That's Not the Ticket

Whether out of ineptness or malice, Dallas police officers sometimes add charges to a traffic citation after they've handed the driver his copy. The driver finds out after he sends in his fine (for a burned-out tail light, say) and later receives a notice threatening him with arrest if he fails to pay the fine for some other offense he did not even realize he'd been accused of committing (failing to wear a seat belt, say). This is not only irritating but unconstitutional: It violates the Sixth Amendment right "to be informed of the nature and cause of the accusation." Although Dallas Police Chief David Kunkle told The Dallas Morning News "he does not believe the department has a widespread problem" with ex post facto ticket alteration, the truth is he has no way of knowing:

Several things can happen when people discover an officer has cited them with a violation that doesn't appear on their copy of the ticket.

Some complain to the courts and the additional charges are dropped, but don't file complaints with the police department. Some pay the fines without complaint, and some can't prove a ticket has been tampered with because they do not save their copies.

These things make it difficult to assess the scope of such ticket-writing practices...

"We write about 400,000 tickets a year," [Kunkle] said. "We don't know the numbers of these [illegally altered citations] because the tickets are going to look normal to us coming in."

"You're only going to see the problem if you try to look at the copy of the citation the citizen got vs. the one that went to the municipal court system," Chief Kunkle said.

Having received a speeding ticket in Dallas, I can testify that it's nearly impossible to decipher one of the city's citations (or figure out how big your fine is) even if the officer remembers to mark down all the charges. Here's a solution that might address both problems:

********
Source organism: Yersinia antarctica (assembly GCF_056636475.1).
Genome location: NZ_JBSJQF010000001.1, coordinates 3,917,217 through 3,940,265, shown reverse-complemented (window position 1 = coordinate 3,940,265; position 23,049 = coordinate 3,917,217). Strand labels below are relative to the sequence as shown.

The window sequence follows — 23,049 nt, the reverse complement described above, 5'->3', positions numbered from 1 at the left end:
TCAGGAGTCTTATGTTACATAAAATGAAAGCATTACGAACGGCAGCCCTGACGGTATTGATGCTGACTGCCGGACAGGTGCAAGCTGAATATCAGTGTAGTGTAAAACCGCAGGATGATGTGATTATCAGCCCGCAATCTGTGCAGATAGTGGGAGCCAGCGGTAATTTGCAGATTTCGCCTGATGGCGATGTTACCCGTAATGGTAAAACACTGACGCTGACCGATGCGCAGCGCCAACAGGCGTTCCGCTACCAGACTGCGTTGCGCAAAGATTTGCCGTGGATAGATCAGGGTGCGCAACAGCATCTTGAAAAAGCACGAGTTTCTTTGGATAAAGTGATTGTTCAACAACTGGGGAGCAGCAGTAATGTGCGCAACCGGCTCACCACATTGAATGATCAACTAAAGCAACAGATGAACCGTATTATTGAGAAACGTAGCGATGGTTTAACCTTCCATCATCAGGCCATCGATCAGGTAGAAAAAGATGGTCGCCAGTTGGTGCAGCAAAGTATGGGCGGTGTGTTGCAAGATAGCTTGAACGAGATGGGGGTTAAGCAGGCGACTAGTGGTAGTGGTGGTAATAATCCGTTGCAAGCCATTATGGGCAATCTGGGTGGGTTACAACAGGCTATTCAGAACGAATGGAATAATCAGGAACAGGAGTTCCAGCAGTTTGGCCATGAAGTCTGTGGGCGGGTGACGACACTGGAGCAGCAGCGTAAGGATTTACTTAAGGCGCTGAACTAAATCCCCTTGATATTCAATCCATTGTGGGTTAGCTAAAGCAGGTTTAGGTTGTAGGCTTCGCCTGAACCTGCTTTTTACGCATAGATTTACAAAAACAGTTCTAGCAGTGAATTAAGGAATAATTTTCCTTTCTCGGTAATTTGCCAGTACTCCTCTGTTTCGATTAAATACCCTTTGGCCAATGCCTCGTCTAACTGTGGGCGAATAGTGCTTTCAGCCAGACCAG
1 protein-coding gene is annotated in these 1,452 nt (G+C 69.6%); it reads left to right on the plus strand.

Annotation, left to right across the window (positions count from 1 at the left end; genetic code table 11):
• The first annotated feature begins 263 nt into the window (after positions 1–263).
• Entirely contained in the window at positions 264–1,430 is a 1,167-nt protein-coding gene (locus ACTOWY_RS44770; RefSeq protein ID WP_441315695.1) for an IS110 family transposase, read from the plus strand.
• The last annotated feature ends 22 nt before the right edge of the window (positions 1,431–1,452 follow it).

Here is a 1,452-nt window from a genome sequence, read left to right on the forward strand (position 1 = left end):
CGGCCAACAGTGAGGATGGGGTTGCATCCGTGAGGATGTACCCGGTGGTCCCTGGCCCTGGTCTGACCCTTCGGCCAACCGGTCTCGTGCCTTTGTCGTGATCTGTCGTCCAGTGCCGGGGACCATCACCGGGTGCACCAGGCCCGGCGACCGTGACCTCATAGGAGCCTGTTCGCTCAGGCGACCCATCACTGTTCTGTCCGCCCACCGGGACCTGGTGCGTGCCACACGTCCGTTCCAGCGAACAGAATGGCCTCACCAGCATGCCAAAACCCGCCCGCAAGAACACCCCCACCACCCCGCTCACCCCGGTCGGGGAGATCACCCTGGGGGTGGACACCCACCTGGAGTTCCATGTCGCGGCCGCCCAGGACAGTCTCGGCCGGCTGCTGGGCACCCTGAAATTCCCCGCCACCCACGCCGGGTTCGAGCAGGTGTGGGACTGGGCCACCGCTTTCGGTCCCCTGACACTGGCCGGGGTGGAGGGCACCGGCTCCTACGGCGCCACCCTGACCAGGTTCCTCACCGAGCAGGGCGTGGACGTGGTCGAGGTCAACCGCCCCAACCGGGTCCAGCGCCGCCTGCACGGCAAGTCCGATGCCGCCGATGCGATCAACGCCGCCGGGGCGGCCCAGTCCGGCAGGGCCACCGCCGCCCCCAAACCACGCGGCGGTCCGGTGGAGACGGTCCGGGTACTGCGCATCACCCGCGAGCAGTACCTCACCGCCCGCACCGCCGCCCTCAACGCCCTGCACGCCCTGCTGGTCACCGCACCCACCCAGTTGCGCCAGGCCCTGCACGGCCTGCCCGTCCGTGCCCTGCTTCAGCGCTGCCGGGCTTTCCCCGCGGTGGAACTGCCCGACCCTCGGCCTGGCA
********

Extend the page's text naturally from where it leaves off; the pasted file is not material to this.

The department is also working on a long-range plan to move to a system where tickets are filed electronically, with a printout handed to the ticketed person, thereby limiting the chance of any errors or tampering.

The short term looks less promising:

After receiving inquiries from The News, police officials said they plan to issue a memo reminding officers that altering charges on a citation isn't acceptable.

[Thanks to Michelle Shiinghal for the tip.]

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  • ||

    But they can still make shit up as long as they wright it down right?

  • Plant Immigration RIghts Suppo||

    I wonder how it would impact traffic tickets if everyone just demanded a trial by jury and refused to sign the paperwork shoved in their face by a cop without a lawyer present from now on. I would love to see that. I don't get many tickets by the way. I speed but have only ever once gotten a speeding ticket.

  • Brave new world-citizen||

    The point of the system is to improve community relations with the police. If a motorist knows this might happen, he'll be more friendly to the cop in the hope that the cop won't apply ex-post-facto charges. Friendlier motorists, friendlier cops. Everyone wins.